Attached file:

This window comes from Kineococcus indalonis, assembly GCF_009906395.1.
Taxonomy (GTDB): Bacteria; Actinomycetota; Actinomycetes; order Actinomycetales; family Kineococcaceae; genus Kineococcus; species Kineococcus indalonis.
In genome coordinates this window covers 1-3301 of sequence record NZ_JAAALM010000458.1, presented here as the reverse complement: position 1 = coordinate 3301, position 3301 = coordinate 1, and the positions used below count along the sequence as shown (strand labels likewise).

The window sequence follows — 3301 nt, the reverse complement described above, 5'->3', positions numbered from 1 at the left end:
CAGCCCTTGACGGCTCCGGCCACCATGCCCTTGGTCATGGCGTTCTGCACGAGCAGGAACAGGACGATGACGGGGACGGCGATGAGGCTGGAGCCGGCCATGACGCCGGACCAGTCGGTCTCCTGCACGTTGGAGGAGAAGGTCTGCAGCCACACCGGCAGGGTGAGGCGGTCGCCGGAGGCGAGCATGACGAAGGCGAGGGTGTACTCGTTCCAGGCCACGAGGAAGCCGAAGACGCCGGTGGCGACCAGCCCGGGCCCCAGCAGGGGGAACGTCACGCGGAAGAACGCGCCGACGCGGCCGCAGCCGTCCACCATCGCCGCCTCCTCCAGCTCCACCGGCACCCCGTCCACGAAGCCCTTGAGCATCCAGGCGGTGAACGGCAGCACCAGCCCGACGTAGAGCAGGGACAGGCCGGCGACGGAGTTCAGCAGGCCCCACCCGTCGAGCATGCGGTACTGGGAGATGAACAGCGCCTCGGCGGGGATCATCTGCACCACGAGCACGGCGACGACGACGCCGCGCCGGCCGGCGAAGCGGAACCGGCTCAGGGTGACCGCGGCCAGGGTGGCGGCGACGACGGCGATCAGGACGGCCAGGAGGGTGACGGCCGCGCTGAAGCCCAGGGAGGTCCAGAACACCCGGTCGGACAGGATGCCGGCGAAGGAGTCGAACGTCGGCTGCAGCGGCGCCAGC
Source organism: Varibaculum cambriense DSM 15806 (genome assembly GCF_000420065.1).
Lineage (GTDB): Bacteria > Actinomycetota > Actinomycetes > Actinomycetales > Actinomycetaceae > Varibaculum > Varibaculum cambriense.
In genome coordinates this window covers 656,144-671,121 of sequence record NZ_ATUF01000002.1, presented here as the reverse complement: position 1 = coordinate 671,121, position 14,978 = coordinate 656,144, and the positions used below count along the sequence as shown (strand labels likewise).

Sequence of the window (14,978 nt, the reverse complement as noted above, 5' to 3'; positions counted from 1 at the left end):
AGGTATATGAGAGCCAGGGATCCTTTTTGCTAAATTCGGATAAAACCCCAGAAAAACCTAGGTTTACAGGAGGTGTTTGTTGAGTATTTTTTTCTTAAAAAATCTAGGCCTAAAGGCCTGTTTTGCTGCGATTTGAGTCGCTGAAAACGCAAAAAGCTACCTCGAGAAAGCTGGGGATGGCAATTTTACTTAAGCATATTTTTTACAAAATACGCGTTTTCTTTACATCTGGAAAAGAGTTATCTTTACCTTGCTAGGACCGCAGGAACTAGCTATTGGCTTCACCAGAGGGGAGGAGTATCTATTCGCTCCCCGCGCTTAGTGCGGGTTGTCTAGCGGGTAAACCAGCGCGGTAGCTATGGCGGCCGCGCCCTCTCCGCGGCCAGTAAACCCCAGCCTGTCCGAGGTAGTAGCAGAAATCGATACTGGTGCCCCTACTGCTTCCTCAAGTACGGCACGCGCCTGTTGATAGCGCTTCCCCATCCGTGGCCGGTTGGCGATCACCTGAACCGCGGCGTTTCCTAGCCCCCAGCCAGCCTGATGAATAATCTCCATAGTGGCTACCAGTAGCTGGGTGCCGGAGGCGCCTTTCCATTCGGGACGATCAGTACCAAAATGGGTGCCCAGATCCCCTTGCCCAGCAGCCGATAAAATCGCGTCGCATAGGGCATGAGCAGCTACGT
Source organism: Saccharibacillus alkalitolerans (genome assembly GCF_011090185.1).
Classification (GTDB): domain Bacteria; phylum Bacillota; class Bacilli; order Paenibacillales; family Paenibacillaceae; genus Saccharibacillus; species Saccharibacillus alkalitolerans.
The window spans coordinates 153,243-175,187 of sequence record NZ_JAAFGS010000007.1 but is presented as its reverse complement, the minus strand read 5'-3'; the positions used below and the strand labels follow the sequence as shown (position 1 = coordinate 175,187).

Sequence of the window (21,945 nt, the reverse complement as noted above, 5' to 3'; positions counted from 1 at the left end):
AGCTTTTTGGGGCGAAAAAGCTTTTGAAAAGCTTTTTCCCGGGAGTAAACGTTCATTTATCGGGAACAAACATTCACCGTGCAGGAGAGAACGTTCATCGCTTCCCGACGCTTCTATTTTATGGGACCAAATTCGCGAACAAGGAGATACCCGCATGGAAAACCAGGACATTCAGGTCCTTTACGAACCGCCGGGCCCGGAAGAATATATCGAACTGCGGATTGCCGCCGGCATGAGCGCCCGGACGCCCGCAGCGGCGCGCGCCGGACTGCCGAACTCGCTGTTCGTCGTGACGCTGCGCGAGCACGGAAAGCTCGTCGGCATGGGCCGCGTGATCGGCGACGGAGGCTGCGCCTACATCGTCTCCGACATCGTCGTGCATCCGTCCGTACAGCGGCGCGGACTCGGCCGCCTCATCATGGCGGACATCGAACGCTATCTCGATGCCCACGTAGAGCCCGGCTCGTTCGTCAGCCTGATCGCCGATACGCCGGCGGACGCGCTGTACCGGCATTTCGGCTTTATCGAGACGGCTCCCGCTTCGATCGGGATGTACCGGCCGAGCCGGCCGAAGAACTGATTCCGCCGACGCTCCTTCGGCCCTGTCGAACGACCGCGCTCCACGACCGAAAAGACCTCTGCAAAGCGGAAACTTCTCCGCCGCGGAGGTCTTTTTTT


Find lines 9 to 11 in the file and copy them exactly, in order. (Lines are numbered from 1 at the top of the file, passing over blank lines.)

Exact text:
Sequence of the window (14,978 nt, the reverse complement as noted above, 5' to 3'; positions counted from 1 at the left end):
AGGTATATGAGAGCCAGGGATCCTTTTTGCTAAATTCGGATAAAACCCCAGAAAAACCTAGGTTTACAGGAGGTGTTTGTTGAGTATTTTTTTCTTAAAAAATCTAGGCCTAAAGGCCTGTTTTGCTGCGATTTGAGTCGCTGAAAACGCAAAAAGCTACCTCGAGAAAGCTGGGGATGGCAATTTTACTTAAGCATATTTTTTACAAAATACGCGTTTTCTTTACATCTGGAAAAGAGTTATCTTTACCTTGCTAGGACCGCAGGAACTAGCTATTGGCTTCACCAGAGGGGAGGAGTATCTATTCGCTCCCCGCGCTTAGTGCGGGTTGTCTAGCGGGTAAACCAGCGCGGTAGCTATGGCGGCCGCGCCCTCTCCGCGGCCAGTAAACCCCAGCCTGTCCGAGGTAGTAGCAGAAATCGATACTGGTGCCCCTACTGCTTCCTCAAGTACGGCACGCGCCTGTTGATAGCGCTTCCCCATCCGTGGCCGGTTGGCGATCACCTGAACCGCGGCGTTTCCTAGCCCCCAGCCAGCCTGATGAATAATCTCCATAGTGGCTACCAGTAGCTGGGTGCCGGAGGCGCCTTTCCATTCGGGACGATCAGTACCAAAATGGGTGCCCAGATCCCCTTGCCCAGCAGCCGATAAAATCGCGTCGCATAGGGCATGAGCAGCTACGT
Source organism: Saccharibacillus alkalitolerans (genome assembly GCF_011090185.1).